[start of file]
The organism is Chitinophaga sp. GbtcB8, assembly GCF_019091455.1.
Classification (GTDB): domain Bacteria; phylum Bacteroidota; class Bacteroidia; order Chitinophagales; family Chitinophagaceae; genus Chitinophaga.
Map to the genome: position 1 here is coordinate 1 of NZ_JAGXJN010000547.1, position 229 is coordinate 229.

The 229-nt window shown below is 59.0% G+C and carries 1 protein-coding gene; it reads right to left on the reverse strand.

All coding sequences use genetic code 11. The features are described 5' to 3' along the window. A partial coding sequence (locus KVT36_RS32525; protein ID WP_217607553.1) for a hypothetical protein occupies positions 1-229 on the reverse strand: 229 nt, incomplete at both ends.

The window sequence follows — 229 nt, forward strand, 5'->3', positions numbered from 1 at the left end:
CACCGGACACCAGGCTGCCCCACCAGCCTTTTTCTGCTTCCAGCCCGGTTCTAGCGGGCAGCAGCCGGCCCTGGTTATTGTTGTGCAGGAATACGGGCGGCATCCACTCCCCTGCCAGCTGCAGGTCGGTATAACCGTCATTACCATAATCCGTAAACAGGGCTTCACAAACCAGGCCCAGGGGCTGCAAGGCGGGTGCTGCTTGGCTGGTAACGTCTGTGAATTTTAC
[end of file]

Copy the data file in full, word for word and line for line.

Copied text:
The organism is Chitinophaga sp. GbtcB8, assembly GCF_019091455.1.
Classification (GTDB): domain Bacteria; phylum Bacteroidota; class Bacteroidia; order Chitinophagales; family Chitinophagaceae; genus Chitinophaga.
Map to the genome: position 1 here is coordinate 1 of NZ_JAGXJN010000547.1, position 229 is coordinate 229.

The 229-nt window shown below is 59.0% G+C and carries 1 protein-coding gene; it reads right to left on the reverse strand.

All coding sequences use genetic code 11. The features are described 5' to 3' along the window. A partial coding sequence (locus KVT36_RS32525; protein ID WP_217607553.1) for a hypothetical protein occupies positions 1-229 on the reverse strand: 229 nt, incomplete at both ends.

The window sequence follows — 229 nt, forward strand, 5'->3', positions numbered from 1 at the left end:
CACCGGACACCAGGCTGCCCCACCAGCCTTTTTCTGCTTCCAGCCCGGTTCTAGCGGGCAGCAGCCGGCCCTGGTTATTGTTGTGCAGGAATACGGGCGGCATCCACTCCCCTGCCAGCTGCAGGTCGGTATAACCGTCATTACCATAATCCGTAAACAGGGCTTCACAAACCAGGCCCAGGGGCTGCAAGGCGGGTGCTGCTTGGCTGGTAACGTCTGTGAATTTTAC